By Tommy Clarkson from the February 2016 Edition
Family: Pandanaceae Also known as: Pandanus Palm, Walking Palm or Screw Pine
In my best Aussie (and friends from there are now cringing!) I’ll say that “It’s fair dinkum I’m a lizard drinking trying to understand this dog’s breakfast of the ridgy-didge name for this tree. Good on ya’ if you can figure it out!”
Well, actually, if the facts be known, members of the Pandanus genus are not trees – such as oak, apple or pine – but rather monocots and distantly related to “palms, bananas, true pineapples and lilies.” The origin of the name Pandanus comes from the Indonesian/Malay name of the tree, “Pandan”. This particular species – the Pandanus spiralis – can be found in its native environs along the eastern coast of Australia.
Of interest, a good, fun – and educational, with great pictures – site regarding these plants can be found at: http://tinyurl.com/jpdyo2y
For such a “confused name” plant, it’s an attractive garden addition – the next phrase being the vitally important operative words – in the right location! (More on that a bit later.)
Common name notwithstanding, this interesting plant is one of approximately 600 – 750 salt-tolerant vine and tree-type species that grow wild, primarily by watercourses or along coastal seashores. The first part of its common name is derived from the manner in which its long, prickly leaves grow and arrange themselves in a rather pleasing in appearance, screwlike manner.
Their intriguing looking, prop roots are nature’s way of lending support for those choosing live on beaches. Riffle succinctly discusses them saying, “Aerial, stilt and brace roots are produced from the lower portions of the trunks and mature plants are usually broader than they are wide with the braches spreading horizontally like a Strangler Fig.”
Usually with sharply toothed margins, their often pleated, razor sharp sword-shaped leaves have another row of teeth along the midrib. Suffice it to say, these aren’t the sort of “Let’s hold fronds by the campfire and sing Kumbaya” type of plant pals!
However, some good does come from these hazards as wildlife takes advantage of those spiny leaves by living or nesting in them for protection.
Preferring hot, dry conditions, Pandanus are, nonetheless, highly adaptable plants with specimens growing quite large, twenty to twenty-six feet (6 to 8 meters) in height. Hence care must be taken if planted in one’s gardens.
Pandanus are unisexual (single sexed) with inflorescences on different plants
The large roundish fruit resemble pine cones or pine apples (Maybe this is where the “Pine” name came from!). While these fruits are green when young they turn a yellow, orange or brownish-orange when ripe.
As Outback Joe observed, “The fruit separates into. . . incredibly hard . . . wedges . . . housing several small almond like nuts (that) are incredibly hard and difficult to extract. (These) taste good though with a flavour similar to almonds (and are) high in fat and protein so provide good energy if you can get to it.”
They’re drought tolerant, but like any plant, they’ll do much better with regular watering – but don’t expect them to grow super fast!
The easiest method of propagation is by cuttings which root readily when placed directly in the soil. The leaves are used for weaving clothing material, baskets, mats, and shelters. I’ve read that mashed leaves can be used to cure headaches when tied around the head – I’m trying to picture that! Seeds from the large, pineapple-like fruit can be ground into flour. And, it’s said to be used for treating inflammation by wrapping the leaves around the swollen area. Other sources to which I have turned, cite that various handicrafts are made from them such as bags, hats, pocketbooks, umbrellas mats and dolls . . . one even asserts that sails have been made from them!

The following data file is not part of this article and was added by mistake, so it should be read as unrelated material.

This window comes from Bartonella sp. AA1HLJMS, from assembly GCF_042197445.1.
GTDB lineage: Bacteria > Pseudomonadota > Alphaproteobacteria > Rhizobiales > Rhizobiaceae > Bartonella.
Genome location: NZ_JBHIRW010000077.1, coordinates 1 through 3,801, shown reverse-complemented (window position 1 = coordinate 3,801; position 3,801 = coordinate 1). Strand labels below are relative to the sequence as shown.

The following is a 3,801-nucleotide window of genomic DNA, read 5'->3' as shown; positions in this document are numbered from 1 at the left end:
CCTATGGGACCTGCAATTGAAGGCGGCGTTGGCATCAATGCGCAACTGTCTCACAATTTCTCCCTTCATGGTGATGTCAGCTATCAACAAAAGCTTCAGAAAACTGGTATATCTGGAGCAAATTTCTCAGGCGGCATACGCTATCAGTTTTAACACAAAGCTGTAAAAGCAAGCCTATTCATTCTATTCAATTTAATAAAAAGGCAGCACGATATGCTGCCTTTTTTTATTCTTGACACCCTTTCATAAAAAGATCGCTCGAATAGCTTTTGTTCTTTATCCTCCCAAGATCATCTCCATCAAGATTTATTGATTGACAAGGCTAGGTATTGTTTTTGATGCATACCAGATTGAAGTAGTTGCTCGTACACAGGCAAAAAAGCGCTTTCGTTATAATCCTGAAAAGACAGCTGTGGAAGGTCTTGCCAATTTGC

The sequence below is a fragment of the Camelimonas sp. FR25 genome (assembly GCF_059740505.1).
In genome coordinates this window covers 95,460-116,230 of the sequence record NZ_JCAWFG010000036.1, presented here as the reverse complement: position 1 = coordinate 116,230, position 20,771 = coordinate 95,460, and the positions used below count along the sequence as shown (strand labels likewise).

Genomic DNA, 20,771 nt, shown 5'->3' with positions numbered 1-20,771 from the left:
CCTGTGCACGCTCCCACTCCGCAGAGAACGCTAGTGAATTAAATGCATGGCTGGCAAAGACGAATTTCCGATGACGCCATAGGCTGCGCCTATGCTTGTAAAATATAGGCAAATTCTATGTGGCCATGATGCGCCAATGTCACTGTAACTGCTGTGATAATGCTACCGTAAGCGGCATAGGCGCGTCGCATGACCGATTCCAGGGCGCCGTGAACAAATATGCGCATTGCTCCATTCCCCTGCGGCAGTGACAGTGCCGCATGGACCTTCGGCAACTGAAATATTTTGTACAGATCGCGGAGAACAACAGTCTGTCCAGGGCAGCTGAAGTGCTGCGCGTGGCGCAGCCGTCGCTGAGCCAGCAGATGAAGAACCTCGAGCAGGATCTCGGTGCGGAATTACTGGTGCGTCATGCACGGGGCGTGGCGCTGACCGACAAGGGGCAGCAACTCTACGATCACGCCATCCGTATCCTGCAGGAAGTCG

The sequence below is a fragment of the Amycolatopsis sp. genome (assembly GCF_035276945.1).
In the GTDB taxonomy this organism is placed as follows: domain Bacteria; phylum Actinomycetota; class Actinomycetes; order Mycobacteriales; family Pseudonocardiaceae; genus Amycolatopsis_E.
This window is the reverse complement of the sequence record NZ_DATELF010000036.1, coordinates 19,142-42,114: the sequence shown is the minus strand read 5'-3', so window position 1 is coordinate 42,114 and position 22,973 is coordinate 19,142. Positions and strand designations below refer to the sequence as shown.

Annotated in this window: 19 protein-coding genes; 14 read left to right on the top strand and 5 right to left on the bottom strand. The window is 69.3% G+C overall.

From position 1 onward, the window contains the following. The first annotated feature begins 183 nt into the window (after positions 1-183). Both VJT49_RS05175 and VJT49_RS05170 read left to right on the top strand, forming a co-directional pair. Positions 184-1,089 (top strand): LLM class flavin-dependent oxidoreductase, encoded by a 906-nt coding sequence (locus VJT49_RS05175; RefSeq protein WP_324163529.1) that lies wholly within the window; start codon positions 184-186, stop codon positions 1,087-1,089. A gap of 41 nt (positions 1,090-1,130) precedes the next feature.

There are around thirty species of Pandanus growing in Australia’s tropical and sub-tropical climes. The ancient Burarra people of that continent use the plant, somehow or another, to make fish traps. Some of those original residents of “Down Under” also make dye from the roots and use it in rock art painting. And those crafty aboriginals clearly have long believed in “waste not, want not” as they used the top leaves for baskets, ate the fruit, and then employed the dead trunks to carry fire with them in the form of smoldering embers which were of use the entire day!
That all having been said, should you have one for your own? Yep, if you’ve space!
For back issues of “Roots”, gardening tips, tropical plant book reviews and videos of numerous, highly unique eco/ adventure/ nature tours, as well as memorable “Ultimate Experiences” such as Tropical Garden Brunches
Tommy Clarkson is a bit of a renaissance man. He’s lived and worked in locales as disparate as the 1.2 square mile island of Kwajalein to war-torn Iraq, from aboard he and Patty’s boat berthed out of Sea Bright, NJ to Thailand, Germany, Hawaii and Viet Nam; He’s taught classes and courses on creative writing and mass communications from the elementary grades to graduate level; He’s spoken to a wide array of meetings, conferences and assemblages on topics as varied as Buddhism, strategic marketing and tropical plants; In the latter category he and Patty’s recently book, “The Civilized Jungle” – written for the lay gardener – has been heralded as “the best tropical plant book in the last ten years”; And, according to Trip Advisor, their spectacular tropical creation - Ola Brisa Gardens – is the “Number One Tour destination in Manzanillo”.